Realizations come in many sizes and flavors. Some are superficial, like the realization that you are too old (and not nearly thin enough) to wear pencil jeans and halter tops. Some are epiphanous, like the realization that yes, you are in fact getting better with age (despite not being able to wear aforementioned pencil jeans). Some are humerous, like when your life runs parallel to characters from Must-See-TV sitcoms. And, some are more of your garden-variety “adult” realizations…more painful and tough to swallow than others.
I have experienced quite a few “Aha Moments!” over the course of the past couple years. Whether humorous, superficial, or painful — they have helped to elicit laughter, gain perspective, evaluate friendships, and make some major life changes. When you finally take the blinders off, it is amazing the things that you see! I am more cognizant of the quality of my relationships, less inclined to “waste” time on things that are not of importance to me or my family, much more driven professionally, and increasingly at ease with life in general. I am also stronger, more confident, and much wiser than I was a short time ago. I feel like I am back in the driver’s seat again.
For me, one realization led to a domino effect of more and more realizations. Which can be scary and unnerving when you have spent the better part of the last dozen or so years in the same unfulfilling, often toxic scenarios. Sometimes, in the giant thumb-wrestling match of life, a sense of safety and security (regardless of how false it is) wins out over scruples. Change is hard for me sometimes. I am a “committer” — once I commit myself to something – a job, a spouse, a friendship, parenthood – I am in it for the long haul. Oftentimes, that level of committedness comes at a hefty personal pricetag.
The first epiphany was that something was amiss. I seemingly had everything: a wonderful spouse, 2 beautiful, healthy children, a steady job in a terrible economy, a roof over my head, etc. I felt like that John Mayer song, “Something’s Missing.” Friends? Check. Money? Check. Well slept? Check. Opposite sex? Check. What the hell was wrong with me then?! As it turns out, it is really draining to sell yourself short day after day, month after month. It was your typical give-it-your-all-and-get-next-to-nothing-in-return. With work. With some of my relationships. But, especially with work. Time for a change.
My second epiphany occurred after I quit my job and moved on to greener, more lucrative, and much more flexible pastures. I realized that once you start to have form and function in your life once again, your dysfunctional relationships do not stand the test of time. There are some people who like you much better when you are miserable. You know why? Because they are miserable and misery loves company. And because some people are “fixers” and they think they can rehabilitate you. Some have Dr. Phil envy and thrive on the fact that they are your go-to in times of crisis. And sometimes people are just plum threatened by you and they really don’t want you to be happy or successful. Some relationships, unfortunately, are built on a foundation of unhealthy co-dependence. Sad, but true. And, when you decide to move on, you fracture the delicate common bond you once shared.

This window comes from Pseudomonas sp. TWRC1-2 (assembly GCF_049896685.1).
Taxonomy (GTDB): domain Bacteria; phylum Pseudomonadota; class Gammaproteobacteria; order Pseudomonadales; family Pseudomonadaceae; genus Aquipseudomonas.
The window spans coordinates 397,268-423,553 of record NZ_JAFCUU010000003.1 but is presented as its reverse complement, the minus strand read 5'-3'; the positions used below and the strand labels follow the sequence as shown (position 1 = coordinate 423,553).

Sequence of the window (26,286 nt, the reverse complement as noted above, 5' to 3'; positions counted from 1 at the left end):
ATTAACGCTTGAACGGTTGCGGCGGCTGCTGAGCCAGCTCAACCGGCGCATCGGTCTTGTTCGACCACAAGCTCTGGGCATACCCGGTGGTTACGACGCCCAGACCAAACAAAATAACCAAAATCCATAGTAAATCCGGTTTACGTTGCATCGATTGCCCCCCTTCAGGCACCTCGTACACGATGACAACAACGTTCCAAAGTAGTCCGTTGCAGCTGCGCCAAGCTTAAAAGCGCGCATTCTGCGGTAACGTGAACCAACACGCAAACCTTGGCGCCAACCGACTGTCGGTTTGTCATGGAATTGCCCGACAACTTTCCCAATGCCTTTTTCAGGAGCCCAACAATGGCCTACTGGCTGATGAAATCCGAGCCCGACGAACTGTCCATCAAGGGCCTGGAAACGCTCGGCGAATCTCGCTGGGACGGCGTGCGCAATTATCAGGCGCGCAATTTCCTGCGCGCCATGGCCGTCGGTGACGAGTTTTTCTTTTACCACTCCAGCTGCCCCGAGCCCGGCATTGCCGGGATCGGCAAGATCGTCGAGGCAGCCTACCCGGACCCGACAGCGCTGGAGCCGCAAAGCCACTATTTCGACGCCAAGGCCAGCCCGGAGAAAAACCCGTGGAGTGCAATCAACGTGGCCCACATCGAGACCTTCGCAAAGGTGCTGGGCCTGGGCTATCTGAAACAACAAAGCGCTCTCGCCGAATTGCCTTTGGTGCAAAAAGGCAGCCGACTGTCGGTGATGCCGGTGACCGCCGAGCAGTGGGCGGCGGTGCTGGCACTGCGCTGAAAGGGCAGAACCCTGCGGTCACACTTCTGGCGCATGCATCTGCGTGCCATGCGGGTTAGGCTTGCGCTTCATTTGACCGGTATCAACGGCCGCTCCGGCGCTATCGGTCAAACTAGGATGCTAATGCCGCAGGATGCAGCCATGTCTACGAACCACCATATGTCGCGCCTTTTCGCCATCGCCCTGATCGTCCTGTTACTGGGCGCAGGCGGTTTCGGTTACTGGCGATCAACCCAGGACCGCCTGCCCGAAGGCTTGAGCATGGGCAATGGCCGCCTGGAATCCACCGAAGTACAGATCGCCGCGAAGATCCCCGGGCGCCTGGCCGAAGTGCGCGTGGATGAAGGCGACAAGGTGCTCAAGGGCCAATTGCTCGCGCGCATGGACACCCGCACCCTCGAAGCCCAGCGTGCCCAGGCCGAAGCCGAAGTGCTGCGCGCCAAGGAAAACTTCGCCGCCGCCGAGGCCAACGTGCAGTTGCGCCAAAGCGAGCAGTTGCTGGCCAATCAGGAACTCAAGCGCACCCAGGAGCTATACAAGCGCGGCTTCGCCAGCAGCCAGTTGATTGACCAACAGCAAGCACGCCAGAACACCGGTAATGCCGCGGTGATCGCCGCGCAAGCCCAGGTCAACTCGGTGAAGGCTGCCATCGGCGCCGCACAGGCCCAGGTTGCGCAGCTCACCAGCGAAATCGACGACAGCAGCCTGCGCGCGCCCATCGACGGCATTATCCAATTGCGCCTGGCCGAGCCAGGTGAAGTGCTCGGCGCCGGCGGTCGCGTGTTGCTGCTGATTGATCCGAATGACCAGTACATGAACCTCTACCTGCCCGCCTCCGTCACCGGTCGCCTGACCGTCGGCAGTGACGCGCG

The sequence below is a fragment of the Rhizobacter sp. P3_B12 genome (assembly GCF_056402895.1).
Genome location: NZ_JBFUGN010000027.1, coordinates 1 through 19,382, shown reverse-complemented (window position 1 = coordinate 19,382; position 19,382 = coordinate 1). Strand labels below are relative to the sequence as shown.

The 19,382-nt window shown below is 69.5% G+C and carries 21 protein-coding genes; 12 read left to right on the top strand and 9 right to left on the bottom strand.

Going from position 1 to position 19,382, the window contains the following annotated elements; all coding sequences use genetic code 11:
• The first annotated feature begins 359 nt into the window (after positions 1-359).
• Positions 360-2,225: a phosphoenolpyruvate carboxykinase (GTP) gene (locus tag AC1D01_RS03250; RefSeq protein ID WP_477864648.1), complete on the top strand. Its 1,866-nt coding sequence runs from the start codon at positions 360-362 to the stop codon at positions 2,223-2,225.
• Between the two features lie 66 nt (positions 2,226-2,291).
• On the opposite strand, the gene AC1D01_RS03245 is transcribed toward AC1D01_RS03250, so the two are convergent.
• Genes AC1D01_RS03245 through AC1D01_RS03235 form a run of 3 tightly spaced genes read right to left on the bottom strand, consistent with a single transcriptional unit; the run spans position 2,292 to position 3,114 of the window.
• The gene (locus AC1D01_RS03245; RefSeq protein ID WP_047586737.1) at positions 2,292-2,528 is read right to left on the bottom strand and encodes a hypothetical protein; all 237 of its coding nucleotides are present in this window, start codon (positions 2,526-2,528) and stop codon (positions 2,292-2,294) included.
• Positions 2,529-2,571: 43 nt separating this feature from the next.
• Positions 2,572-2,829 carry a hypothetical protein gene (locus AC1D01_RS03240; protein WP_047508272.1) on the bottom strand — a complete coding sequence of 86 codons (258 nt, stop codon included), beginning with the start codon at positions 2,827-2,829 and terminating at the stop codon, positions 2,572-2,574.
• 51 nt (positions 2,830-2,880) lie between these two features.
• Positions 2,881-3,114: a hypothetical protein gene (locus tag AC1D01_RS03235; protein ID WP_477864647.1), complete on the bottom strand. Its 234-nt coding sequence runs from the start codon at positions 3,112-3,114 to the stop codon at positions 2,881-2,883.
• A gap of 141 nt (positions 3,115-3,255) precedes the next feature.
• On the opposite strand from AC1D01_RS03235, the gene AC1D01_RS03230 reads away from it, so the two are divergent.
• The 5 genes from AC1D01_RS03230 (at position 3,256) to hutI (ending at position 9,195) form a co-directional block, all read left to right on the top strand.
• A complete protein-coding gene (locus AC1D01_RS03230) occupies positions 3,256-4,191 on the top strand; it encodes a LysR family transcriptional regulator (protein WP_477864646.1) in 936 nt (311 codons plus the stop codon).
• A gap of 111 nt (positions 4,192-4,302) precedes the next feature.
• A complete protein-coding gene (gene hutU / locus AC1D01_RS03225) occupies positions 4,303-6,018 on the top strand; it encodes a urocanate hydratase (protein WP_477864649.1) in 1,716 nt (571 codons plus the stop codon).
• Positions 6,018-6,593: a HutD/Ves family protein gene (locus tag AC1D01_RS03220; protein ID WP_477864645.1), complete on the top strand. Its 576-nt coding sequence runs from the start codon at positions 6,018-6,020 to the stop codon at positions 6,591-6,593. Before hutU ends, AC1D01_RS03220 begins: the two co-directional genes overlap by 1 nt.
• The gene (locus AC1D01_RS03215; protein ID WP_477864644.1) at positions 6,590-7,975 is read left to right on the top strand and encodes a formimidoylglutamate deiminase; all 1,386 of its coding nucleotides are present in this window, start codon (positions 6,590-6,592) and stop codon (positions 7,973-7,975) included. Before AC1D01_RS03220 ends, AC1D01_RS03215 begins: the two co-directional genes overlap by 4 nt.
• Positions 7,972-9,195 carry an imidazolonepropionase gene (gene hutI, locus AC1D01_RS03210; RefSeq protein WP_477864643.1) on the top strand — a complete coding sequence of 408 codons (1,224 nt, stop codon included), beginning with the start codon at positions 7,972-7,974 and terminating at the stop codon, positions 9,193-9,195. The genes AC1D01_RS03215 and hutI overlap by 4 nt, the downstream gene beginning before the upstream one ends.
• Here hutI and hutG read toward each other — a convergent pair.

When people don’t understand what you are doing or why you are doing it, and if they could never picture themselves taking a similar risk for whatever reason, they just assume it is a “passing thing.” I can’t tell you how many times I have been asked over the course of the last year when I am going to get a “real job.” Just because it is not conventional and a bit out of the box for most does not negate its real-ness. I have plenty of friends who have taken less conventional paths, forged their own way, and are very happy and successful. It is what I aspire towards. It is what I have dreamed about (but didn’t know how to find) for years, and it makes me happy. It’s liberating, and petrifying, and rewarding to start your own business and be your own boss. I recommend everyone do it at least once, if for no other reason than the personal growth you will experience. I wish it didn’t take me so long to try my own entrepreneurial venture on for size, because it fits me reeeaaalllyy nicely. I was not meant to sit in a cubicle. I like people too much. I like life too much. I like my kids and my husband too much. And missing out on their important milestones because I was trapped in a 9-5 (actually, it was an 8ish-4ish, but you know what I mean) was slowly sucking the soul right out of my body. I am not a “live to work” kind of person. I am definitely a “work to live” type who can take a beautiful summer day off (or 20) to go to the beach with my kids and my Kindle, because I have the discipline, drive, and the initiative to get the job done later. Work is a means to an end and I am thrilled that I have learned the fine art of working smarter, not harder. Corporate America could learn a thing or two from this…
It’s been a learning experience the past year or so. It’s funny how, while just trying to learn about yourself, you learn so much about so many other things in the process. Life is nothing, if not interesting.
Here’s to the journey…